Some of you may remember the tragedy of a hiker being trapped and freezing to death in Mt. Hood four years ago. That man, Kelly James, was the brother of my former RTS-Orlando professor and president Frank James. He is now the Provost, or “Head Shot” at Gordon Conwell Seminary.
Frank James gave classes on church history, but also led a 1 hour class called “Classics of Personal Devotion” my last year. The theme of that particular class was on suffering. So we read books like C.S. Lewis’ A Grief Observed, D.A. Carson’s How Long O Lord: Reflections on suffering and evil, and even Ellie Weisel’s Night (which I had to read in Jr. High, High school, college and seminary-I could probably tell you what happens on each page by now).
If you want something raw and honest, and “Gosh I don’t know if I’d have said that to or about God, much less wrote it down” type stuff, it doesn’t get any better than Lewis’ A Grief Observed. It’s real, honest, and gritty spirtuality.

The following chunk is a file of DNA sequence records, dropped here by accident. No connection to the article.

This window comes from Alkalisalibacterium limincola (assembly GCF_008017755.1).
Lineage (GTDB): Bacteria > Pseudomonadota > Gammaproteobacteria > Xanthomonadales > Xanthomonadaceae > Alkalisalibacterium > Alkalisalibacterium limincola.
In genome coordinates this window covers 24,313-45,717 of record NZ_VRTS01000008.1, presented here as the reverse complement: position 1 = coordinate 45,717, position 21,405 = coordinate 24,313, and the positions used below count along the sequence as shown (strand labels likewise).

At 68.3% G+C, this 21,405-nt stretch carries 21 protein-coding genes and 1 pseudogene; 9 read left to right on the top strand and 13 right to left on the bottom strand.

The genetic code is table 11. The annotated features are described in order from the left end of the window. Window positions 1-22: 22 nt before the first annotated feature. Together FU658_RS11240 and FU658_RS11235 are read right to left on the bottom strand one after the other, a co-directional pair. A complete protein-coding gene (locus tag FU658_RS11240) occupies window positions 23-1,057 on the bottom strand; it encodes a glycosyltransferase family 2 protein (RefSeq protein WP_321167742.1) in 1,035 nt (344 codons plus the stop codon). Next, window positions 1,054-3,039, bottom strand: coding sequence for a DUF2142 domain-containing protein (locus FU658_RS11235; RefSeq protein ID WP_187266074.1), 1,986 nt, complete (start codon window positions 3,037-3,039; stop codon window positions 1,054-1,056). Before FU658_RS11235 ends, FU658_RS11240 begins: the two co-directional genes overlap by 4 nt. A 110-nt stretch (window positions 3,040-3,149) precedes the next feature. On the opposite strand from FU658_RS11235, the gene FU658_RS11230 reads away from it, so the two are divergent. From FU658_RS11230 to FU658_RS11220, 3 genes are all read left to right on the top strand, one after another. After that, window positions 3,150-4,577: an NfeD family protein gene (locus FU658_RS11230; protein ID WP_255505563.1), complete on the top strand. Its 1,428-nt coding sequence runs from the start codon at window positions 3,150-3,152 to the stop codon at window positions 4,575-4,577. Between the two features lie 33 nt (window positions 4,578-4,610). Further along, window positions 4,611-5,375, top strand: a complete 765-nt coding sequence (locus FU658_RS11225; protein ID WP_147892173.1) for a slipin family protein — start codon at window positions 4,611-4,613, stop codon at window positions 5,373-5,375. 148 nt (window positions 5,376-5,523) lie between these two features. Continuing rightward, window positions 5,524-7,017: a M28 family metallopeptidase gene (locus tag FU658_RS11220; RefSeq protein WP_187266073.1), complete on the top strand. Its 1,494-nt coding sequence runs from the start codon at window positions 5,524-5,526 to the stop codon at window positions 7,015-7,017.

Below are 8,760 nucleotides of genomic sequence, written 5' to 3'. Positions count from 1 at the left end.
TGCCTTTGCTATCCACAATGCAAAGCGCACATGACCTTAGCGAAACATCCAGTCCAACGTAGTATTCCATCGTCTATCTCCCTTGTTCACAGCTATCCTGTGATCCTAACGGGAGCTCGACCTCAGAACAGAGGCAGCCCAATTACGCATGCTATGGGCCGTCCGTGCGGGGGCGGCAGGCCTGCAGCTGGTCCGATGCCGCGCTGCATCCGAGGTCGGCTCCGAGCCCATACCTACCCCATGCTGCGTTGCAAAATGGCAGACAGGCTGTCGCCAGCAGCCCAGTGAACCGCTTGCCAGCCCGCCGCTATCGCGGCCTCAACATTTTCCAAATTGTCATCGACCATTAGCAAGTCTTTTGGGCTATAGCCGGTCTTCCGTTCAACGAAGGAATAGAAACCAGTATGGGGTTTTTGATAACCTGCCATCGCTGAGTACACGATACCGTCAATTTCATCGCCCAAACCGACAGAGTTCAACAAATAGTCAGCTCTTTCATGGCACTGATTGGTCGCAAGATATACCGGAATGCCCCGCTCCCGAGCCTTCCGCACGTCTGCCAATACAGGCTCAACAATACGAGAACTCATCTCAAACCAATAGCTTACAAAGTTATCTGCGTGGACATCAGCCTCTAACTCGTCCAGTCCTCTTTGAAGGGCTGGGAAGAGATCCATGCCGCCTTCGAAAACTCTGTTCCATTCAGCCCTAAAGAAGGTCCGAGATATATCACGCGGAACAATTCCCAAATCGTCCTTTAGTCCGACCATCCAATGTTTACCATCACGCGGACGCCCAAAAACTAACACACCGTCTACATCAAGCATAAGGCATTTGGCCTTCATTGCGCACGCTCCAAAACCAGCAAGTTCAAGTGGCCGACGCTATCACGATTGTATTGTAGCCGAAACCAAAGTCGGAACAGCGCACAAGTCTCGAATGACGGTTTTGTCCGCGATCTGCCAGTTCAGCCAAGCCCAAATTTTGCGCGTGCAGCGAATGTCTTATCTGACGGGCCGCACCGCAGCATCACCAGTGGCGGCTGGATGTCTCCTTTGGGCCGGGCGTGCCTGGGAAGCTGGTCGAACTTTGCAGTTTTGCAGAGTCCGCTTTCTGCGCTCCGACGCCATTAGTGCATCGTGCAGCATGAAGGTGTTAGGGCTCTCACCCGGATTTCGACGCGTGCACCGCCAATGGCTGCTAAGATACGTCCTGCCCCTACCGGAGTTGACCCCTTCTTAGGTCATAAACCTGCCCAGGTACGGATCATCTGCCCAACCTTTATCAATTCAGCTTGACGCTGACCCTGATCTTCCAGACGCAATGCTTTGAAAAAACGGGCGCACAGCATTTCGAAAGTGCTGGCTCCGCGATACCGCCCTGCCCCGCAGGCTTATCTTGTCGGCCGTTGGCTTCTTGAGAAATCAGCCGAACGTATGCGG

One of the critiques of the Carson book, which I found helpful, was that it was more textbook type stuff, and not something you could give someone in the midst of great suffering and loss. For that, you would opt for Lewis’ book. But as far as preparation for suffering, which we all ought to be doing (because its something Jesus actually promises us), the Carson book gives some helpful framework.
Then it just hit me, reading this article by Frank James, which is simply his reflection on both God’s presence and absence (yes God can intentionally be distant from us at times, just as He did with the Psalmists to teach us something) that we had all been discussing together what it looks like to suffer. He was simply facilitating the discussion.
Now, in this article, it is his turn to be the teacher. But he does so simply by raising the question: “Where was God when my brother froze to death?” I highly commend these reflections to you. In the end, I wonder if those hours studying suffering in the classroom helped prepare him for this. Maybe or maybe not, but having a solid foundation may give us a more robust Jesus to hold on to during the night.